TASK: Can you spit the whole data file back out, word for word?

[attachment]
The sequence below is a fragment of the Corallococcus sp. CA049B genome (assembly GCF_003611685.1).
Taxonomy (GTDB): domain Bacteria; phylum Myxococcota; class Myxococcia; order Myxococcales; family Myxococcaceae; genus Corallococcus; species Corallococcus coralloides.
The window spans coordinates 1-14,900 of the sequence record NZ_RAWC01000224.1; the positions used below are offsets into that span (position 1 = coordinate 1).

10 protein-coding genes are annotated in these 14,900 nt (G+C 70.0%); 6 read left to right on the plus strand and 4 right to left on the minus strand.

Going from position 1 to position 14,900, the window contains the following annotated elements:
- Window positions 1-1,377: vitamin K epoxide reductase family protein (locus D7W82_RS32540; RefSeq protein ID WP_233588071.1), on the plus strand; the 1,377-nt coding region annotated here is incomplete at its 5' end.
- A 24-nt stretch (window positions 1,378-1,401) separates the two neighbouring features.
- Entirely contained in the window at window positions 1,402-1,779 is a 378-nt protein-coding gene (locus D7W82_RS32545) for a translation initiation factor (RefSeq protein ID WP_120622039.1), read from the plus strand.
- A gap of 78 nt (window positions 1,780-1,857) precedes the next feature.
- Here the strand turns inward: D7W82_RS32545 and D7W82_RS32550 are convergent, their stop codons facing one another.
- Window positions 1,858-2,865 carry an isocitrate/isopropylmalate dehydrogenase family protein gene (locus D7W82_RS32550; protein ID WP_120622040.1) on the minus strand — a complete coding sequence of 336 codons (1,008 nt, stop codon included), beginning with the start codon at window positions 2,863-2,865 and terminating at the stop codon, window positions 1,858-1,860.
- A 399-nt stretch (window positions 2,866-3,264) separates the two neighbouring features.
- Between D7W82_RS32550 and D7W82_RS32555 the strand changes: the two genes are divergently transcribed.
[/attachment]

The sequence below is a fragment of the Corallococcus sp. CA049B genome (assembly GCF_003611685.1).
Taxonomy (GTDB): domain Bacteria; phylum Myxococcota; class Myxococcia; order Myxococcales; family Myxococcaceae; genus Corallococcus; species Corallococcus coralloides.
The window spans coordinates 1-14,900 of the sequence record NZ_RAWC01000224.1; the positions used below are offsets into that span (position 1 = coordinate 1).

10 protein-coding genes are annotated in these 14,900 nt (G+C 70.0%); 6 read left to right on the plus strand and 4 right to left on the minus strand.

Going from position 1 to position 14,900, the window contains the following annotated elements:
- Window positions 1-1,377: vitamin K epoxide reductase family protein (locus D7W82_RS32540; RefSeq protein ID WP_233588071.1), on the plus strand; the 1,377-nt coding region annotated here is incomplete at its 5' end.
- A 24-nt stretch (window positions 1,378-1,401) separates the two neighbouring features.
- Entirely contained in the window at window positions 1,402-1,779 is a 378-nt protein-coding gene (locus D7W82_RS32545) for a translation initiation factor (RefSeq protein ID WP_120622039.1), read from the plus strand.
- A gap of 78 nt (window positions 1,780-1,857) precedes the next feature.
- Here the strand turns inward: D7W82_RS32545 and D7W82_RS32550 are convergent, their stop codons facing one another.
- Window positions 1,858-2,865 carry an isocitrate/isopropylmalate dehydrogenase family protein gene (locus D7W82_RS32550; protein ID WP_120622040.1) on the minus strand — a complete coding sequence of 336 codons (1,008 nt, stop codon included), beginning with the start codon at window positions 2,863-2,865 and terminating at the stop codon, window positions 1,858-1,860.
- A 399-nt stretch (window positions 2,866-3,264) separates the two neighbouring features.
- Between D7W82_RS32550 and D7W82_RS32555 the strand changes: the two genes are divergently transcribed.